It's a little ridiculous to see Heisenberg T-shirt-wearing fans jumping on the Winnebago — now that “Breaking Bad's” ending
The other day, I saw a woman carrying a neon bright tote that made me do a double-take. The picture on the front was “Breaking Bad's” Walter White alter ego “Heisenberg,” with crossed bones underneath and the words “remember my name.”
When I asked her where she got it, she said Urban Outfitters. Urban! Outfitters! Hipster Walmart has now co-opted Walter White's alter ego? Did she even know what the bag was referencing or did she think it was just another ironic reference to some online meme?
Then today, I saw a dude in a Heisenberg T-shirt, the same way everyone wore Homer Simpson back in the day. I really don't want to be one of those people, the ones who bray on about how they discovered something (“Breaking Bad,” kale) way before anyone else which entitles them to real fan status.
But at the same time, there is a difference between the pioneers who braved the uncharted West to forge new cities with just a hammer and some canvas and the Johnnies Come Lately who showed up when there was already a saloon and post office.
It's a little ridiculous to see everyone jumping on the Winnebago now that “Breaking Bad's” ending. Binge-watching is an 100 percent legitimate way to get caught up to a show you've always meant to watch but never had time to add to the rotation. I'm thrilled that new group of fans who've discovered the show through marathons.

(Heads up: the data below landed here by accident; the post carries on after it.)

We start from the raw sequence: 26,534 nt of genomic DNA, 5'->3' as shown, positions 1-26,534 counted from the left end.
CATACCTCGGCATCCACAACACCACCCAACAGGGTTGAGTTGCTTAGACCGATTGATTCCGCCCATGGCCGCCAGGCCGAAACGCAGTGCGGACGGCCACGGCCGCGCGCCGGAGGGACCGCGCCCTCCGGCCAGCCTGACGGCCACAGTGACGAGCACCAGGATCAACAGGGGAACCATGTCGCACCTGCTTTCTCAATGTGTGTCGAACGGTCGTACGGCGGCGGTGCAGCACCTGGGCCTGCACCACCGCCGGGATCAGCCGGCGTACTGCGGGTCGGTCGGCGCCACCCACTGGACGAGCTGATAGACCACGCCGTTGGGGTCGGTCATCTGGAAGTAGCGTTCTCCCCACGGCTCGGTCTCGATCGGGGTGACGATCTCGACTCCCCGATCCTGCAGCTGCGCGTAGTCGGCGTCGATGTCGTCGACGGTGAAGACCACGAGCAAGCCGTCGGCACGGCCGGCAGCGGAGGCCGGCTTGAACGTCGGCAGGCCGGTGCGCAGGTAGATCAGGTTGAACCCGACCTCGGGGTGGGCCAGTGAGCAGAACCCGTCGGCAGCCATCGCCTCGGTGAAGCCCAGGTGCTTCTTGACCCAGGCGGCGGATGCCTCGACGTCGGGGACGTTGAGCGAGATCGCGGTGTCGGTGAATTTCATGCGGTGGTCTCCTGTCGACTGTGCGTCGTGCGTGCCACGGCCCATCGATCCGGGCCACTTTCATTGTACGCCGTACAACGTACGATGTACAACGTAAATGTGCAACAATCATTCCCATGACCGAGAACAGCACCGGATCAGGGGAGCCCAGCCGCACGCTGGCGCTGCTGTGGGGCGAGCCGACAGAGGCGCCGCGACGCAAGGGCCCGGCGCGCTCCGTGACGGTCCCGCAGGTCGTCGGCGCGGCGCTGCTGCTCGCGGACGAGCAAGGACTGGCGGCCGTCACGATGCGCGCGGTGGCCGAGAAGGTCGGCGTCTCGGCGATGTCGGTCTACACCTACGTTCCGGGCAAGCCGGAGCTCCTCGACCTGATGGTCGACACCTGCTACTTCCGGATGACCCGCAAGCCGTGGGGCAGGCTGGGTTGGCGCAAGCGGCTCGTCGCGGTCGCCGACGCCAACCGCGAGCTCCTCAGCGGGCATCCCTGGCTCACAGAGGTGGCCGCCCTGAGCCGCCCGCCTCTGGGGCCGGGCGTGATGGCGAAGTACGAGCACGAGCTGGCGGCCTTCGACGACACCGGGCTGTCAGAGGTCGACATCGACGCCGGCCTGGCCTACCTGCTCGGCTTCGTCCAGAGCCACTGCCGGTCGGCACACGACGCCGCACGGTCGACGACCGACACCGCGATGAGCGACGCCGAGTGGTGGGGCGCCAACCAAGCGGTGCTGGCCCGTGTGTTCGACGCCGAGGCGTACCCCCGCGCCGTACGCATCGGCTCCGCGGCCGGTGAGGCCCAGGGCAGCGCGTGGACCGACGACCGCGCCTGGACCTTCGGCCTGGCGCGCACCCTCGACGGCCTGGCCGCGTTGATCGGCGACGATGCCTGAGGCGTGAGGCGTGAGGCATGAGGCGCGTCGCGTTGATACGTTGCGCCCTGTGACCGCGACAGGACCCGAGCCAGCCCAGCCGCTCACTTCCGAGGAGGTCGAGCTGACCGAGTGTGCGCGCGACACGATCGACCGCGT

But if everyone who's talking about “Breaking Bad” is actually watching it, the show would be on pace of demolish “M*A*S*H's” finale numbers.
I'm not surprised that more people are into the show now. From “Breaking Bad's” third season, the show became much more accessible than the dark and trippy Seasons 1 and 2. To have been there from the very beginning required patience for the long game and a willingness to be led into a wilderness for which there is no TV equal. It wasn't a cops-and-robbers show, nor was it “The Southwest Sopranos” or a Western “Wire.”
Everything about it was refreshingly new and nuts, veering from slapstick to tragedy and back in the space of 40 minutes. Even the actors, always extraordinary, have struck new veins in their characters over the last two years, deepening our understanding of these reckless, flawed people.
“Breaking Bad” is really a show in two parts — the first few seasons were about Walter White, a colorless man dealt yet one more humiliating blow. No one would want to rock a T-shirt for him. The last few seasons were about Heisenberg, a mastermind drug lord running an empire from his suburban home. The story of a man filled with regrets and trying desperately to salvage some dignity as he's dying is a much harder sell than watching a crime lord live a double life and outwit both criminals and the DEA.
In the words of Vince Gilligan, it's a Mr. Chips-to-Scarface transformation and of course, the Scarface side is more riveting — but it's not the same story if you don't know the Mr. Chips part. I hope that the new well-attired army of Heisenberg superfans goes beyond the current hype to see the show from its start, to understand how much baggage these characters carry.
And it's definitely not going to fit in a tote bag.